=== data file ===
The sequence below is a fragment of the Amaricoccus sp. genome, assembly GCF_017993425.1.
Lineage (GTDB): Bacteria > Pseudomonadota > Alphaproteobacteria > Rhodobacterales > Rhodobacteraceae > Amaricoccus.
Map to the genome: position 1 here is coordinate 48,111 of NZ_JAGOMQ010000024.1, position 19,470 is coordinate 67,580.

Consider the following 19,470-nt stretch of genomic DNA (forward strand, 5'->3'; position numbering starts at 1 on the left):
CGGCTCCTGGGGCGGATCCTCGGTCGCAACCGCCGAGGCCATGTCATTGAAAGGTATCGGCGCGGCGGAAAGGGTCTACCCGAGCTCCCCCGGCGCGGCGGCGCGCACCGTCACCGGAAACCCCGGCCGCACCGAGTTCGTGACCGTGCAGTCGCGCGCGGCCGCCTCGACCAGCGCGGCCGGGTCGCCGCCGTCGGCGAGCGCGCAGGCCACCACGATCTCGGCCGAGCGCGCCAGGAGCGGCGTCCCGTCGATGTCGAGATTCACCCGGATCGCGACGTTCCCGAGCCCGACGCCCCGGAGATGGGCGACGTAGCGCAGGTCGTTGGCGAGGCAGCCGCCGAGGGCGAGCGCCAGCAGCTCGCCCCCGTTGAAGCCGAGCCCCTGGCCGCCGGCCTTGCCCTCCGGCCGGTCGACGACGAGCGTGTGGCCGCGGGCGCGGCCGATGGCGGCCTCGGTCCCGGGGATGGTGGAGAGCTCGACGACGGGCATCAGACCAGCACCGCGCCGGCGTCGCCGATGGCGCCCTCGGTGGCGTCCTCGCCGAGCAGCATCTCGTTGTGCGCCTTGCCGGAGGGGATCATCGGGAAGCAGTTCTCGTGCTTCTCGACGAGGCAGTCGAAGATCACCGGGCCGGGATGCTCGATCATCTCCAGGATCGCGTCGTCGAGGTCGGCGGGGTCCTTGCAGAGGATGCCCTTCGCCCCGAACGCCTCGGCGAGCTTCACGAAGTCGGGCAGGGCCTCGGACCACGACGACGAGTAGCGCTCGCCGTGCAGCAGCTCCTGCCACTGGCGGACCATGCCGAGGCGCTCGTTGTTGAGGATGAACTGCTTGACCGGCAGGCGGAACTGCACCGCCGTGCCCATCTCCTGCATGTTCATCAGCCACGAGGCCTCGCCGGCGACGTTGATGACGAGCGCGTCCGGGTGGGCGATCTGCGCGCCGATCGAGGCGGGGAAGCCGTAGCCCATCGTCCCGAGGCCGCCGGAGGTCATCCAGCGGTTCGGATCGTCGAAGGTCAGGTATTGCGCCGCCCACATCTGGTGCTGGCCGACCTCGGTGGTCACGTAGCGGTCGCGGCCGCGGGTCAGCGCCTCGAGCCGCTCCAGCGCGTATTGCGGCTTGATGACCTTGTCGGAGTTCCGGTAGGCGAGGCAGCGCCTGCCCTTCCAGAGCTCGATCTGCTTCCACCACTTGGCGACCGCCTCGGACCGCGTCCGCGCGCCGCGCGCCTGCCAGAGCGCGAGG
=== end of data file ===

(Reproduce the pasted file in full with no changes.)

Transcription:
The sequence below is a fragment of the Amaricoccus sp. genome, assembly GCF_017993425.1.
Lineage (GTDB): Bacteria > Pseudomonadota > Alphaproteobacteria > Rhodobacterales > Rhodobacteraceae > Amaricoccus.
Map to the genome: position 1 here is coordinate 48,111 of NZ_JAGOMQ010000024.1, position 19,470 is coordinate 67,580.

Consider the following 19,470-nt stretch of genomic DNA (forward strand, 5'->3'; position numbering starts at 1 on the left):
CGGCTCCTGGGGCGGATCCTCGGTCGCAACCGCCGAGGCCATGTCATTGAAAGGTATCGGCGCGGCGGAAAGGGTCTACCCGAGCTCCCCCGGCGCGGCGGCGCGCACCGTCACCGGAAACCCCGGCCGCACCGAGTTCGTGACCGTGCAGTCGCGCGCGGCCGCCTCGACCAGCGCGGCCGGGTCGCCGCCGTCGGCGAGCGCGCAGGCCACCACGATCTCGGCCGAGCGCGCCAGGAGCGGCGTCCCGTCGATGTCGAGATTCACCCGGATCGCGACGTTCCCGAGCCCGACGCCCCGGAGATGGGCGACGTAGCGCAGGTCGTTGGCGAGGCAGCCGCCGAGGGCGAGCGCCAGCAGCTCGCCCCCGTTGAAGCCGAGCCCCTGGCCGCCGGCCTTGCCCTCCGGCCGGTCGACGACGAGCGTGTGGCCGCGGGCGCGGCCGATGGCGGCCTCGGTCCCGGGGATGGTGGAGAGCTCGACGACGGGCATCAGACCAGCACCGCGCCGGCGTCGCCGATGGCGCCCTCGGTGGCGTCCTCGCCGAGCAGCATCTCGTTGTGCGCCTTGCCGGAGGGGATCATCGGGAAGCAGTTCTCGTGCTTCTCGACGAGGCAGTCGAAGATCACCGGGCCGGGATGCTCGATCATCTCCAGGATCGCGTCGTCGAGGTCGGCGGGGTCCTTGCAGAGGATGCCCTTCGCCCCGAACGCCTCGGCGAGCTTCACGAAGTCGGGCAGGGCCTCGGACCACGACGACGAGTAGCGCTCGCCGTGCAGCAGCTCCTGCCACTGGCGGACCATGCCGAGGCGCTCGTTGTTGAGGATGAACTGCTTGACCGGCAGGCGGAACTGCACCGCCGTGCCCATCTCCTGCATGTTCATCAGCCACGAGGCCTCGCCGGCGACGTTGATGACGAGCGCGTCCGGGTGGGCGATCTGCGCGCCGATCGAGGCGGGGAAGCCGTAGCCCATCGTCCCGAGGCCGCCGGAGGTCATCCAGCGGTTCGGATCGTCGAAGGTCAGGTATTGCGCCGCCCACATCTGGTGCTGGCCGACCTCGGTGGTCACGTAGCGGTCGCGGCCGCGGGTCAGCGCCTCGAGCCGCTCCAGCGCGTATTGCGGCTTGATGACCTTGTCGGAGTTCCGGTAGGCGAGGCAGCGCCTGCCCTTCCAGAGCTCGATCTGCTTCCACCACTTGGCGACCGCCTCGGACCGCGTCCGCGCGCCGCGCGCCTGCCAGAGCGCGAGG